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08/10/2017

Topsy-Turvy Brand Name Drug Pricing?

On August 7, 2017, The New York Times with ProPublica (an independent, non-profit investigative new agency) reported that some drug companies have struck deals with insurers to require that prescriptions be dispensed for the more expensive brand name drug rather than the less expensive generic alternative! Has the world turned upside down? What has happened? Perhaps one could respond: Follow the money.

Pharmaceutical companies have apparently cut a deal with health insurance companies and pharmacy benefits managers for some drug products so that middle men pay prices that are very competitive, at least as competitive as the generic equivalents. In one arrangement for a particular drug – Shire’s Adderall XR, used to treat attention deficit hyperactivity disorder (ADHD) – UnitedHealthcare insured patients were provided a discount coupon which lowered the cost of the brand name considerably, but a patient’s family still payed about $50 more a month than for the generic. Consumers clearly are bearing the increased costs.

A spokesman for United Healthcare defended the program: “By providing access to these drugs at lower cost, we are able to improve affordability for our customers and members.” Of course, the statement is true, but it is a poor justification because in this instance have no choice in the matter. Even if patients’ physicians write for the generic equivalent, the doctors are told that they “had to specify that patients required brand-name versions of the drug.” This may or may not be true depending on the health insurers’ and pharmacy benefits managers’ formulary requirements; but it may be a moot point if the band name drug is the only one available, or unless the patient wants to pay full price for a drug product that is not listed in the formulary.

Regardless, it appears as if the drug companies and the health insurers and pharmacy benefits managers have conspired or colluded in some way to maintain unique market shares when generics are a reasonable option at consumers’ expense. It seems anti-competitive. It undercuts the foundation for providing for generics in the first place. It doesn’t make sense because it’s so counter-intuitive.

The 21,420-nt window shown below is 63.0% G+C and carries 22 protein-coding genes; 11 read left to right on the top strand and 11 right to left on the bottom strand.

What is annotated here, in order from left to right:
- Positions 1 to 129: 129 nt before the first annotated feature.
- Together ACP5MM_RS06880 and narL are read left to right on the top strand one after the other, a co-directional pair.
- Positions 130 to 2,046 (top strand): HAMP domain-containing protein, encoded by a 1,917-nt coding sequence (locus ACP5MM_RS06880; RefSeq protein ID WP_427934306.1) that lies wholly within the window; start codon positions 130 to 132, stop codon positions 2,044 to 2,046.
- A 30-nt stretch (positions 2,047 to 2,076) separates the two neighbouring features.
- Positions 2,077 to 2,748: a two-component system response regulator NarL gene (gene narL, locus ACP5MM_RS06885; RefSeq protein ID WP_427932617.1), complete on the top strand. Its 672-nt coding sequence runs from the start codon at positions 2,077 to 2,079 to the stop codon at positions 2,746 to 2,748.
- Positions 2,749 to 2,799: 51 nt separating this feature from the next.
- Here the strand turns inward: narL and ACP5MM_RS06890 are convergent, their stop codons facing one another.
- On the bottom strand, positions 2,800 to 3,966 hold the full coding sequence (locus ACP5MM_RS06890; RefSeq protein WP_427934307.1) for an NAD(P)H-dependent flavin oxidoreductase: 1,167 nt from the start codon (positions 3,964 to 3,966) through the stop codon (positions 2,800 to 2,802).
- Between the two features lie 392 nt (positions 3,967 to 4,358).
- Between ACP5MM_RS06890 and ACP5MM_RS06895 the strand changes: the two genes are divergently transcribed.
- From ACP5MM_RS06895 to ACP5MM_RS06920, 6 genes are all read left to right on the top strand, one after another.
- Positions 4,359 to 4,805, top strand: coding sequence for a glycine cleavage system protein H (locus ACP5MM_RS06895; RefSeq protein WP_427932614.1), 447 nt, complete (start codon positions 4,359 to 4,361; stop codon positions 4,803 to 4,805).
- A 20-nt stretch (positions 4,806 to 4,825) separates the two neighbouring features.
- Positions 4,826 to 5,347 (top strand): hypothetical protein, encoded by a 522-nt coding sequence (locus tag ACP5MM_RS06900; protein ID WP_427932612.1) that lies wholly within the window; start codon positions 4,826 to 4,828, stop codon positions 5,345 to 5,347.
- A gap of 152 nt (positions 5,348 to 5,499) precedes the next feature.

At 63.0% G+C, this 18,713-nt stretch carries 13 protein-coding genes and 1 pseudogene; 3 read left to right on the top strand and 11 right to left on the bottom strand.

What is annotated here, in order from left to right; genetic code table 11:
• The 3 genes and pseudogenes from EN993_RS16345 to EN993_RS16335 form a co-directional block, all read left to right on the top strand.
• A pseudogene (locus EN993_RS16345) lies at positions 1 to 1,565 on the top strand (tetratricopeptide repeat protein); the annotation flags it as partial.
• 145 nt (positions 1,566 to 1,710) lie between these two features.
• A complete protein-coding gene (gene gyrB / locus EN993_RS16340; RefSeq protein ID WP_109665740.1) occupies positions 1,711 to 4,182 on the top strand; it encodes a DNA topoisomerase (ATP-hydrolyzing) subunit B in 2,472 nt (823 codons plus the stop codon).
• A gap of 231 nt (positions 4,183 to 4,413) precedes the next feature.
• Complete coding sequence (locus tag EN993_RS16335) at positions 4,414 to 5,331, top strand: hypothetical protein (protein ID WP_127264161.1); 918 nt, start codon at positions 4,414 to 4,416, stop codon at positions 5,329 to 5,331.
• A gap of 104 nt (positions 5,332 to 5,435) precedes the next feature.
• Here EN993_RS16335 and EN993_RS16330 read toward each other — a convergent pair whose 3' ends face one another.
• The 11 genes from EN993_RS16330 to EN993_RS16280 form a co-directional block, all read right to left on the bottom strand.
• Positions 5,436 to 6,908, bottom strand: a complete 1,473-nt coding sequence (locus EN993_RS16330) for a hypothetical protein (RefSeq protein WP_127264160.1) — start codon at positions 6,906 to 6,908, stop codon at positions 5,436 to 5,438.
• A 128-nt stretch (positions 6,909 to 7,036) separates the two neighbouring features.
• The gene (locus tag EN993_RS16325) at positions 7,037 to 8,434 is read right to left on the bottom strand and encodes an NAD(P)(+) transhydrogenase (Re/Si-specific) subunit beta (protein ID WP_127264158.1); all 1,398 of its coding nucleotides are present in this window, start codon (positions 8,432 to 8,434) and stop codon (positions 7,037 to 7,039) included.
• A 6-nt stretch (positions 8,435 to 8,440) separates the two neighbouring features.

The Alden March Bioethics Institute offers a Master of Science in Bioethics, a Doctorate of Professional Studies in Bioethics, and a Graduate Certificate in Clinical Ethics. For more information on AMBI's online graduate programs, please visit our website.  

 

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08/08/2017

Charlie Gard Post-Mortem: Could He Have Been Saved?

Charlie Gard would have turned one year old tomorrow.

Two days before the British infant died of a mitochondrial disease on July 28, a short article in MIT Technology Review teased that Shoukhrat Mtalipov and his team at Oregon Health & Science University and colleagues had used CRISPR-Cas9 to replace a mutation in human embryos, a titillating heads-up that didn’t actually name the gene or disease.

Yesterday Nature published the details of what the researchers call gene correction, not editing, because it uses natural DNA repair. I covered the news conference, with a bit of perspective, for Genetic Literacy Project.

Might gene editing enable Charlie’s parents, who might themselves develop mild symptoms as they age, to have another child free of the family’s disease? Could anything have saved the baby?

A TRAGIC CASE

The court hearing testimony on the case between Great Ormond Street Hospital (GOSH) and the family, published April 11, chronicles the sad story. The hospital had requested discontinuing life support based on the lack of tested treatment.

Charlie was born August 4, 2016, at full term and of a good weight, but by a few weeks of age, his parents noticed that he could no longer lift his head nor support any part of his body. By the October 2 pediatrician visit, Charlie hadn’t gained any weight, despite frequent breastfeeding. After an MRI and EEG, Charlie had a nasogastric tube inserted to introduce high-caloric nutrition.

By October 11, the baby was lethargic, his breathing shallow. So his parents, Connie Yates and Chris Gard, took him to GOSH. There, physicians noted Charlie’s “persistently elevated lactate.” It was an ominous sign.

Remember Bio 101? When cellular respiration in the mitochondria fails, an alternate pathway releases lactic acid – this is what causes muscle cramps in a sprinter right after a race. It’s what was happening to the thousands of mitochondria in Charlie’s muscle cells; they weren’t extracting enough ATP energy from digested nutrients, and so the baby was limp, unable to reach or react much. His brain was running out of energy too.